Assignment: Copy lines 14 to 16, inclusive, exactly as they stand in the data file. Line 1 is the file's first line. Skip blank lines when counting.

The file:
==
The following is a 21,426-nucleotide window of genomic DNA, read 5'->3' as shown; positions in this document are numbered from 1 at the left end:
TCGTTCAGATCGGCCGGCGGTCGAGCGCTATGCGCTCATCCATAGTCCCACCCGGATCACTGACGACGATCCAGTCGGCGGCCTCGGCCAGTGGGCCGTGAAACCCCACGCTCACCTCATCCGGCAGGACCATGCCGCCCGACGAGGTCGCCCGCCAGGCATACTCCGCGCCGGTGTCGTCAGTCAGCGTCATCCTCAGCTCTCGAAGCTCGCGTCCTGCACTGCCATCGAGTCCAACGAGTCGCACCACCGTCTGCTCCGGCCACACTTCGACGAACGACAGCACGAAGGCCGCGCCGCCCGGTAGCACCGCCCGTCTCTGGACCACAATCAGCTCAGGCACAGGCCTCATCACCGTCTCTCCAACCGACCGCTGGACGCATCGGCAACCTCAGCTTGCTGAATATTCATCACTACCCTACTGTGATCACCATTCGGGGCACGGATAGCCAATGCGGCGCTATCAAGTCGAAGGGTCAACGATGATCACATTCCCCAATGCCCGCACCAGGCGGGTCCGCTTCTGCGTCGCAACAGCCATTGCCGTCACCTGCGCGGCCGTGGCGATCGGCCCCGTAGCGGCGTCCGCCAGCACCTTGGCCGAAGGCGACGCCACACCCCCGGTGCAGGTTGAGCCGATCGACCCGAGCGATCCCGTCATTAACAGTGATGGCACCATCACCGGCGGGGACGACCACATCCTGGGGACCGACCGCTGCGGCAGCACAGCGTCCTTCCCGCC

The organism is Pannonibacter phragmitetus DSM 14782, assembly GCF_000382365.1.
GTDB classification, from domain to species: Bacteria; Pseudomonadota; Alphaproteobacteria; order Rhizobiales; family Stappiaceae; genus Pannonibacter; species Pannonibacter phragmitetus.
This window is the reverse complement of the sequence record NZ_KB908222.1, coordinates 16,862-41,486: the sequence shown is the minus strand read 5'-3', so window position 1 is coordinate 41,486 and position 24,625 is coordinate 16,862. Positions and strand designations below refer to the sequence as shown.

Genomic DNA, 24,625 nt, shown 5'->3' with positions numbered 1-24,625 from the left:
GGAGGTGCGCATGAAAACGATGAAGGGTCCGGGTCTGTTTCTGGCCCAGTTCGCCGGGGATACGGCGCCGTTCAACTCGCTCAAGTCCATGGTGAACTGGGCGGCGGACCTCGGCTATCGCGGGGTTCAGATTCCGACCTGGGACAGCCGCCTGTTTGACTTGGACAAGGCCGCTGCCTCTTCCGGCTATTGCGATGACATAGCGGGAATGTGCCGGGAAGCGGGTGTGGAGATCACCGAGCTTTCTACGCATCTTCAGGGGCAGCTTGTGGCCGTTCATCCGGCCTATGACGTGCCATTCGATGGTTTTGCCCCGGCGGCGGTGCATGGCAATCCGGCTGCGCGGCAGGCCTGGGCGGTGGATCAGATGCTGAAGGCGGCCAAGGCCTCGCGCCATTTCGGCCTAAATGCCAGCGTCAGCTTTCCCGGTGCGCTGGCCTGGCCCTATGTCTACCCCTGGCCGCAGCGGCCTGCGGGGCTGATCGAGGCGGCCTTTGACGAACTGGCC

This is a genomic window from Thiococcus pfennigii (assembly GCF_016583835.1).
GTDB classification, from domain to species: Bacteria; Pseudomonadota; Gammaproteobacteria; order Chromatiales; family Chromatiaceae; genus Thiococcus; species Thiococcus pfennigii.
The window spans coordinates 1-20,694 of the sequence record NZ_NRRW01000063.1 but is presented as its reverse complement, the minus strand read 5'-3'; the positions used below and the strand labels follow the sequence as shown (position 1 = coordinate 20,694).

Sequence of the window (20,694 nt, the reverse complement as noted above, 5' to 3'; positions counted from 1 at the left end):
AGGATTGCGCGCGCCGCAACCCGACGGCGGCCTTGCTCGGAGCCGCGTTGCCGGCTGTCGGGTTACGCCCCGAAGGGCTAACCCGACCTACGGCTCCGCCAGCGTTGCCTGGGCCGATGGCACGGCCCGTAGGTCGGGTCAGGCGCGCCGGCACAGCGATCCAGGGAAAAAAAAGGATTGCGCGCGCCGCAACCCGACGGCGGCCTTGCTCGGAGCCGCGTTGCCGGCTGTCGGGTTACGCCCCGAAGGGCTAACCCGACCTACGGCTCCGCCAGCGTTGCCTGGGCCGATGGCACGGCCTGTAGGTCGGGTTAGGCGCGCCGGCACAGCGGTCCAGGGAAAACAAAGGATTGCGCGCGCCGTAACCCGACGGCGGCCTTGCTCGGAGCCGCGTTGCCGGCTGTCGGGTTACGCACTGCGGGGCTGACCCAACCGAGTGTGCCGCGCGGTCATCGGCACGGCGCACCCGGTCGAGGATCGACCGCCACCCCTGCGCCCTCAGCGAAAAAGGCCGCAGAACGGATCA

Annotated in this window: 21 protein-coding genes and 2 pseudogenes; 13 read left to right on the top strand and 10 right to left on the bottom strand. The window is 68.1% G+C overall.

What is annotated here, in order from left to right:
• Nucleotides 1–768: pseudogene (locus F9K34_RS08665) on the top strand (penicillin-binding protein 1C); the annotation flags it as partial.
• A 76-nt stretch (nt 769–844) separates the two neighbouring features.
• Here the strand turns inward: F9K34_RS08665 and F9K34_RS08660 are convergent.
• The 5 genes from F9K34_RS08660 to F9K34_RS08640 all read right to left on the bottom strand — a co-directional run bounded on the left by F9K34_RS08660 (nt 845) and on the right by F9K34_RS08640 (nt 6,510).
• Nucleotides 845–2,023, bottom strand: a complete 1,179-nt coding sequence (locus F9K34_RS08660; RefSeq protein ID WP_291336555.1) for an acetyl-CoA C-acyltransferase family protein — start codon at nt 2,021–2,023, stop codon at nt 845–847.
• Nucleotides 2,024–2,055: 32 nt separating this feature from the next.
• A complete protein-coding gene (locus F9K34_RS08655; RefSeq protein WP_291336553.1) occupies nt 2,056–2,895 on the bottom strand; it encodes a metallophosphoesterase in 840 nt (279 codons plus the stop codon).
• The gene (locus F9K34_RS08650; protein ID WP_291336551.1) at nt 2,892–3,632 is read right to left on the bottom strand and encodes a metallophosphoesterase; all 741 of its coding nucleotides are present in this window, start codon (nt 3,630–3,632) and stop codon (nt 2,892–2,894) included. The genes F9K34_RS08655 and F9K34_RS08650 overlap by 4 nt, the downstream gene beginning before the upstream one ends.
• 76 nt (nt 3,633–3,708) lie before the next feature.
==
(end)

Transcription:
What is annotated here, in order from left to right:
• Nucleotides 1–768: pseudogene (locus F9K34_RS08665) on the top strand (penicillin-binding protein 1C); the annotation flags it as partial.
• A 76-nt stretch (nt 769–844) separates the two neighbouring features.